If the bill becomes law, it could affect supply chains, drive up cotton prices and influence apparel trends. Those developments would impact the promotional products industry, experts say.
Concerned over reports of forced labor, the U.S. House of Representatives has passed a bill that would ban the import of all cotton from the northwestern China province of Xinjiang – a move that could have a dramatic effect on apparel supply chains, potentially including those in the promotional products industry.
The House, which approved the bill in a 406 to 3 vote on Tuesday, Sept. 22, is now sending the legislation to the Senate for consideration. The Senate would have to approve before it could become law.
Xinjiang makes about 85% of China’s cotton. China produces about 20% of the entire world’s cotton supply. “About one in five garments flowing into the U.S. contains Xinjiang cotton. It would be a challenge to identify any major apparel brand or retailer whose supply chain doesn’t run through Xinjiang,” Scott Nova of the Worker Rights Consortium, a nonprofit labor rights organization that monitors global supply chains for abuse, told NBC News.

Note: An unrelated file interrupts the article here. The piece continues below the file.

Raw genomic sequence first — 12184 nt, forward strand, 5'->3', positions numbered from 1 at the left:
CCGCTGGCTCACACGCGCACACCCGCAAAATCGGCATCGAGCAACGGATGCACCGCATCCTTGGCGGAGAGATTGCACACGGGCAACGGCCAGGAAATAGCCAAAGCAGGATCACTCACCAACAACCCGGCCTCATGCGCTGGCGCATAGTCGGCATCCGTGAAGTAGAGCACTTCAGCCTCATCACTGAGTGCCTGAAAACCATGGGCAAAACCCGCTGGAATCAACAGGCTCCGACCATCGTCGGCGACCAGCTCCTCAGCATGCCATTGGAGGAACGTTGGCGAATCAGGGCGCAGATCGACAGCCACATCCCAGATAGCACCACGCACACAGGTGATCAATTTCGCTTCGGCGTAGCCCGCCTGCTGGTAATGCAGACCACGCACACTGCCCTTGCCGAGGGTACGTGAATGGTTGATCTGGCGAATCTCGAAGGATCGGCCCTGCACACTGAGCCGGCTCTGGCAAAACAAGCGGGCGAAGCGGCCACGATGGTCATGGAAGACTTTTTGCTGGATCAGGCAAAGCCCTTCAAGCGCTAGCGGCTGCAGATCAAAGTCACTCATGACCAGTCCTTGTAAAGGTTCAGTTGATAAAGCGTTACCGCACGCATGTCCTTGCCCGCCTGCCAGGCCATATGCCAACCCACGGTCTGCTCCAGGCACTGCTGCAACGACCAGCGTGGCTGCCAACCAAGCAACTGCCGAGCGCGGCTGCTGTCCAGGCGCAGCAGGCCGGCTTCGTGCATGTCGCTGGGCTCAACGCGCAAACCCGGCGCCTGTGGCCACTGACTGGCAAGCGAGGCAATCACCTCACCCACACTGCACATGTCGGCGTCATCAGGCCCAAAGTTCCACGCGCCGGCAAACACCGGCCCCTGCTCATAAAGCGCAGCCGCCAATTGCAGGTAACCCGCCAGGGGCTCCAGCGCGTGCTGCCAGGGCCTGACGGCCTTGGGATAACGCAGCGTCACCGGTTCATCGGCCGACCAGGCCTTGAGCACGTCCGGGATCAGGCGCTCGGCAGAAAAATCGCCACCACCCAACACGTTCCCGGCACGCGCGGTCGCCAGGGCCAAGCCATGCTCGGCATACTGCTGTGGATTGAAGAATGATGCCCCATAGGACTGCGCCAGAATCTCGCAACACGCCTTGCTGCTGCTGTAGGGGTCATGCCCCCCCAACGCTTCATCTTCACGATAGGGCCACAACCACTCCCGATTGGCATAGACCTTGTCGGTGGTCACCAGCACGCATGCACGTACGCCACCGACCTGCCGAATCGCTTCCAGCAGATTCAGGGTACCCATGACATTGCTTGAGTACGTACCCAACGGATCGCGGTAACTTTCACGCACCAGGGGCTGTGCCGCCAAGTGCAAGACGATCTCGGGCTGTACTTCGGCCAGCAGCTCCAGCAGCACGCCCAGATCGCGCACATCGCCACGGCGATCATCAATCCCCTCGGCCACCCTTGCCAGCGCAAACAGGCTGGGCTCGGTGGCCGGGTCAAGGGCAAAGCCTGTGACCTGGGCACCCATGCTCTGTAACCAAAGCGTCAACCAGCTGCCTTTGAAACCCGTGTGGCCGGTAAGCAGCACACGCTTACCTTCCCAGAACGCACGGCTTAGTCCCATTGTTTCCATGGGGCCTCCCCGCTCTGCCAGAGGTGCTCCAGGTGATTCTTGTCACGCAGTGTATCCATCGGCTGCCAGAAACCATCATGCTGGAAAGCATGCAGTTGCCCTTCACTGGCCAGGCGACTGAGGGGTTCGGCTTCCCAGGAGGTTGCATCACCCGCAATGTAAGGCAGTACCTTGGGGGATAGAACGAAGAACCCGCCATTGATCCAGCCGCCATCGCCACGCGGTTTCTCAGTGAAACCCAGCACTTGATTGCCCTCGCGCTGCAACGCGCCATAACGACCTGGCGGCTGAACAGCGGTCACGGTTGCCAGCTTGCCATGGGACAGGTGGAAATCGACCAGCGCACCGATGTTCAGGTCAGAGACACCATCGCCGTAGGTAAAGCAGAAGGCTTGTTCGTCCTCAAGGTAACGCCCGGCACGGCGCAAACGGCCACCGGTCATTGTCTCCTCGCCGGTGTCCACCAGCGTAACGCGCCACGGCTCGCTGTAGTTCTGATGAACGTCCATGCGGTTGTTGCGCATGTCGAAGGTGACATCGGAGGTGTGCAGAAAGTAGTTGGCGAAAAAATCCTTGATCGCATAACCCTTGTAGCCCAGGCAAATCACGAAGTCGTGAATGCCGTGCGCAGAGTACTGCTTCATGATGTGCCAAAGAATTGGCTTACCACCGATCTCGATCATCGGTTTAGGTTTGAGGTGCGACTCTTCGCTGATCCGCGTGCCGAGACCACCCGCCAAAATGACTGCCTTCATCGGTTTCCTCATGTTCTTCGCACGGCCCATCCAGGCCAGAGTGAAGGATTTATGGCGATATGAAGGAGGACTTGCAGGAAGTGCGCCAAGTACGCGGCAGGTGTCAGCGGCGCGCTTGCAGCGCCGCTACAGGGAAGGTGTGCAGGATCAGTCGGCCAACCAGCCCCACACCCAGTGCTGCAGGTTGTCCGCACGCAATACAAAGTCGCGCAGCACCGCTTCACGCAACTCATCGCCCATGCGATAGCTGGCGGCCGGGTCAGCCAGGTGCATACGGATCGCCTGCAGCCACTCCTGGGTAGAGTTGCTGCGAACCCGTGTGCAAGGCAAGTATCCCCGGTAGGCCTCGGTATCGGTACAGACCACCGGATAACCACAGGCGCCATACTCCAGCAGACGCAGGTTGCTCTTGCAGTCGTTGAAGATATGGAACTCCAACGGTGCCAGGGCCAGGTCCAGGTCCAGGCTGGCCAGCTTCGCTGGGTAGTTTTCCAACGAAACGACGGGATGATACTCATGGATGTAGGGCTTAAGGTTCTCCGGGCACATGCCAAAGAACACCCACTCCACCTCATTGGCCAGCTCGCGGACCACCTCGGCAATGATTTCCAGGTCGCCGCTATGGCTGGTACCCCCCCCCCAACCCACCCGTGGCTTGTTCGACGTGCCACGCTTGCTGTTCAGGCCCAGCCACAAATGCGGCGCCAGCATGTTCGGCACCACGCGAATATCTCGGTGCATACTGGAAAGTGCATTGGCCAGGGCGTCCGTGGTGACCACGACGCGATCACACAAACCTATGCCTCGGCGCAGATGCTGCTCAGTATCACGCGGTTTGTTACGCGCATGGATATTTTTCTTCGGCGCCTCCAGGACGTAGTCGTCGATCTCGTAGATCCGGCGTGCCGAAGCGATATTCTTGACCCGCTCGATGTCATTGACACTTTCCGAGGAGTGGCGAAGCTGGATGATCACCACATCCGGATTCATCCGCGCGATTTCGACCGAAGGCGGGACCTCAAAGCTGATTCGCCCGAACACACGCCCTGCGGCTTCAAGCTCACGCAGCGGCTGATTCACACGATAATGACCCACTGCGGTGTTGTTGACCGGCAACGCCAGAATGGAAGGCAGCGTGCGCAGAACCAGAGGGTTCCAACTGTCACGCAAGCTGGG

Rep. Jim McGovern, a Democrat from Massachusetts, introduced the Xinjiang cotton ban bill. He was motivated by various investigations that indicate more than 1 million ethnic Uighur people from Xinjiang are being held in internment camps where they’re forced to work in factories and on cotton farms against their will. At the camps, authorities make the primarily Muslim Uighurs study Marxism and renounce their religion, NBC reported.
Governmental authorities in China call the alleged internment centers “re-education camps” and assert that they provide vocational training, lead to employment and help fight extremism. There is no forced labor, Beijing officials say. McGovern – and others in the House that voted for his bill – don’t buy that line. “It is time for Congress to act,” McGovern said during a debate on the bill. “We found that the evidence of systematic and widespread forced labor in Xinjiang is astounding and irrefutable — and includes evidence from camp detainees, satellite imagery of factories being built at internment camps, and public and leaked Chinese government documents.”